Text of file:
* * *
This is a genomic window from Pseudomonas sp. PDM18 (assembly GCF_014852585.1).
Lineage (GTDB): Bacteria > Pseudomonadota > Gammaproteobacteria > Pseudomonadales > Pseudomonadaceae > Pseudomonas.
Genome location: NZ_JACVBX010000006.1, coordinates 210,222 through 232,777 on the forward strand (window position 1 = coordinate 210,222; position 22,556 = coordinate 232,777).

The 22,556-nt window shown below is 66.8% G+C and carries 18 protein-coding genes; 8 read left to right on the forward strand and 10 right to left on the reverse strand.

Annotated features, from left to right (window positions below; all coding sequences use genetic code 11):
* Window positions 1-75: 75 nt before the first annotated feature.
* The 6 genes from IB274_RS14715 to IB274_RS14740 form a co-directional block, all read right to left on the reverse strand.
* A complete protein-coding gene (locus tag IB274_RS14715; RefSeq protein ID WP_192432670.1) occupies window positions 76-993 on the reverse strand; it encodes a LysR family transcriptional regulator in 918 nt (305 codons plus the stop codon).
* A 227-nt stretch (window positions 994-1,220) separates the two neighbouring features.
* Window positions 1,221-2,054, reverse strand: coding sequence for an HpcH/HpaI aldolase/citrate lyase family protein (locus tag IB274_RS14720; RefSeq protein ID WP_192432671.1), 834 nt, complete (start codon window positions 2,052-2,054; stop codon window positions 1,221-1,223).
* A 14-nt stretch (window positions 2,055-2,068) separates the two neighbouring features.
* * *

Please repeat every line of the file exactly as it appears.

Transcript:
This is a genomic window from Pseudomonas sp. PDM18 (assembly GCF_014852585.1).
Lineage (GTDB): Bacteria > Pseudomonadota > Gammaproteobacteria > Pseudomonadales > Pseudomonadaceae > Pseudomonas.
Genome location: NZ_JACVBX010000006.1, coordinates 210,222 through 232,777 on the forward strand (window position 1 = coordinate 210,222; position 22,556 = coordinate 232,777).

The 22,556-nt window shown below is 66.8% G+C and carries 18 protein-coding genes; 8 read left to right on the forward strand and 10 right to left on the reverse strand.

Annotated features, from left to right (window positions below; all coding sequences use genetic code 11):
* Window positions 1-75: 75 nt before the first annotated feature.
* The 6 genes from IB274_RS14715 to IB274_RS14740 form a co-directional block, all read right to left on the reverse strand.
* A complete protein-coding gene (locus tag IB274_RS14715; RefSeq protein ID WP_192432670.1) occupies window positions 76-993 on the reverse strand; it encodes a LysR family transcriptional regulator in 918 nt (305 codons plus the stop codon).
* A 227-nt stretch (window positions 994-1,220) separates the two neighbouring features.
* Window positions 1,221-2,054, reverse strand: coding sequence for an HpcH/HpaI aldolase/citrate lyase family protein (locus tag IB274_RS14720; RefSeq protein ID WP_192432671.1), 834 nt, complete (start codon window positions 2,052-2,054; stop codon window positions 1,221-1,223).
* A 14-nt stretch (window positions 2,055-2,068) separates the two neighbouring features.